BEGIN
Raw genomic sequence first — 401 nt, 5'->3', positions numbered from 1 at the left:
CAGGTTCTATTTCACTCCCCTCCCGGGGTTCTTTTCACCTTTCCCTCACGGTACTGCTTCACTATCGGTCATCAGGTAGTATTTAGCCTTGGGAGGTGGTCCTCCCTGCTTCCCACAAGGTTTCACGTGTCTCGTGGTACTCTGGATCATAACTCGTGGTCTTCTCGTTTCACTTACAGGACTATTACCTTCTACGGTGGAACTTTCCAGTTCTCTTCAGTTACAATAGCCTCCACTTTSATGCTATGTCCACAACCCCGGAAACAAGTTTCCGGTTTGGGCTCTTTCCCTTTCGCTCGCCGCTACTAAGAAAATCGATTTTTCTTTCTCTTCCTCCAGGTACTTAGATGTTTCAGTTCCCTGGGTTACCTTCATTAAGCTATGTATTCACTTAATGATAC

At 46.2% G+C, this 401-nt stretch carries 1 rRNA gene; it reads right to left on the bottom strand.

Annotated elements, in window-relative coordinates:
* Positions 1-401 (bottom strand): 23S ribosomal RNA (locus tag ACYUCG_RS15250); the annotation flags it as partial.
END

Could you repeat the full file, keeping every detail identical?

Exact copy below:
Raw genomic sequence first — 401 nt, 5'->3', positions numbered from 1 at the left:
CAGGTTCTATTTCACTCCCCTCCCGGGGTTCTTTTCACCTTTCCCTCACGGTACTGCTTCACTATCGGTCATCAGGTAGTATTTAGCCTTGGGAGGTGGTCCTCCCTGCTTCCCACAAGGTTTCACGTGTCTCGTGGTACTCTGGATCATAACTCGTGGTCTTCTCGTTTCACTTACAGGACTATTACCTTCTACGGTGGAACTTTCCAGTTCTCTTCAGTTACAATAGCCTCCACTTTSATGCTATGTCCACAACCCCGGAAACAAGTTTCCGGTTTGGGCTCTTTCCCTTTCGCTCGCCGCTACTAAGAAAATCGATTTTTCTTTCTCTTCCTCCAGGTACTTAGATGTTTCAGTTCCCTGGGTTACCTTCATTAAGCTATGTATTCACTTAATGATAC

At 46.2% G+C, this 401-nt stretch carries 1 rRNA gene; it reads right to left on the bottom strand.

Annotated elements, in window-relative coordinates:
* Positions 1-401 (bottom strand): 23S ribosomal RNA (locus tag ACYUCG_RS15250); the annotation flags it as partial.